463920 Modeling and Simulation of Hydrothermal Synthesis of Nanoparticles in a Continuous Flow Reactor

Thursday, November 17, 2016: 9:36 AM
Bay View (Hotel Nikko San Francisco)
Nagaravi Kumar Varma Nadimpalli1,2, Rajdip Bandyopadhyaya1 and Venkataramana Runkana2, (1)Department of Chemical Engineering, Indian Institute of Technology Bombay, Mumbai, India, (2)TCS Research, Tata Research Development and Design Centre, A division of Tata Consultancy Services, Pune, India

Continuous hydrothermal synthesis of nanoparticles is gaining attention because of its simple and efficient operation, use of inexpensive solvent, short process time and inherent scalability. Typically, supercritical water is used as the reaction medium while an aqueous metal salt solution is used as the precursor. Streams of supercritical water and aqueous metal salt solution are continuously supplied to the reactor and the product is also continuously withdrawn. Upon mixing of reactants, product monomers form as a result of hydrolysis and condensation reactions, subsequently growing to nanoparticles via nucleation, diffusional growth, coagulation, coalescence, and Ostwald ripening. Now, physical, thermodynamic and transport properties of water under supercritical conditions are significantly different from those under ambient conditions. This results in enhanced rates of hydrothermal reactions and particle formation and growth. Besides the implementation of appropriate process conditions (temperature, pressure, pH, flow rates and concentrations of the reactants etc.), mixing of reactants also has a strong influence on the particle size distribution (PSD) and morphology of the product.

Various attempts, by both experimental and numerical investigations, have been made by several research groups to understand the mixing of reactants in different flow reactors. Particle size distribution (PSD) is the key product quality parameter but very little focus has been made to study the effect of mixing on the product PSD. The effect of mixing on temperature and velocity profiles inside the reactor has been studied using computational fluid dynamics (CFD) simulations. Similarly, population balance models (PBMs) have also been developed to predict the PSD. A few attempts have also been made to couple the CFD with PBM to predict the effect of mixing on PSD, but testing and validation of these coupled models with real experimental data has not been demonstrated so far. A few research groups have attempted to only correlate numerical results of flow and temperature fields inside the reactor with experimentally measured PSD. However, prediction of the PSD and its validation with experimental data is limited.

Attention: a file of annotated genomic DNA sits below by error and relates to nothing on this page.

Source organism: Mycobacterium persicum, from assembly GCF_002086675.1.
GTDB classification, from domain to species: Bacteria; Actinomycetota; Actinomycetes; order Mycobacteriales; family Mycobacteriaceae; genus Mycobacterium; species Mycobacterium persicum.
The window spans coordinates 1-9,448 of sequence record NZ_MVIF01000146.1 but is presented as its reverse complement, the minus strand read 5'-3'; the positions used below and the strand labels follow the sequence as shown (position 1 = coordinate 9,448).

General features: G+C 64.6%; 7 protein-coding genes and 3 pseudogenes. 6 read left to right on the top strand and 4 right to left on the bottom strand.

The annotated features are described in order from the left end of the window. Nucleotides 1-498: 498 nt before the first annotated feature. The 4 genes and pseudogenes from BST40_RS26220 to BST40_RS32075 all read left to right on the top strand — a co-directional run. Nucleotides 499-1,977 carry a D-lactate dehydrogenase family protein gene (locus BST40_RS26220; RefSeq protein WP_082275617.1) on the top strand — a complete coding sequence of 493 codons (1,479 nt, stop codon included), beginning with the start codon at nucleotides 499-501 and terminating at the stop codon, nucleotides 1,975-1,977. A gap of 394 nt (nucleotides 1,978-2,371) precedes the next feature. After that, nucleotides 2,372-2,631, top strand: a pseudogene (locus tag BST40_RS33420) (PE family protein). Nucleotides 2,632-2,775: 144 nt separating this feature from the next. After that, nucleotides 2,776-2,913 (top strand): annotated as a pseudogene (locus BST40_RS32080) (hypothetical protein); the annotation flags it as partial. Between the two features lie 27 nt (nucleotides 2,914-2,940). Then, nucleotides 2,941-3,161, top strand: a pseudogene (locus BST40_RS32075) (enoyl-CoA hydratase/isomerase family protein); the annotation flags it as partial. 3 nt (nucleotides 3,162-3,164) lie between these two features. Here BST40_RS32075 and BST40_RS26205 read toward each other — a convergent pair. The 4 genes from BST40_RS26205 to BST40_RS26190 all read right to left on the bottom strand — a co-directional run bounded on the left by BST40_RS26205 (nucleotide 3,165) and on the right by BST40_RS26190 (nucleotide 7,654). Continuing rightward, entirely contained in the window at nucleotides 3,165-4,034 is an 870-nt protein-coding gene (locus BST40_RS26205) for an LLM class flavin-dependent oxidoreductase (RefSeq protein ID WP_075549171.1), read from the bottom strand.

In the present work, we have developed a coupled computational fluid dynamics (CFD) and population balance model (PBM) to study the effect of reactor configuration and process parameters on the product PSD. The CFD model consists of mass, momentum, species and energy balance equations. The PBM is one-dimensional in nature and takes into account particle nucleation, diffusional growth and growth by particle coagulation and coalescence. The coupled CFD-PBM model was implemented in a commercial CFD software (FLUENT 14.5) and was tested with published experimental data for three different reactor configurations with a T-mixer, used for synthesis of ceria nanoparticles. The predicted thermal profiles are reasonably close to the published data obtained using neutron radiography. Similarly, the predicted velocity profiles are in qualitative agreement with the measured fluid density profiles. Experimental data were also published for the effects of different reactant flow rates and temperatures at a constant pressure on the PSD and the predictions of the coupled CFD-PBM for product PSD are in good numerical agreement with the data.

The validated model was subsequently used to study the effect of important process parameters. When the flow rates of supercritical water and aqueous metal salt solution are comparable, it was observed that vortex formation and circulation occur around the T-junction. This is primarily because of the buoyancy force which occurs due to the density difference between the streams. The mean size of the particles increases as residence time of particles increases due to recirculation. In other cases, where the difference between the flow rates is significant, the supercritical water slides over the metal salt solution and the mean particle size decreases. Since the proposed model can predict the effect of mixing on product PSD, it can be employed beneficially for reactor scale-up and for designing novel reactors including features targeted towards process intensification.


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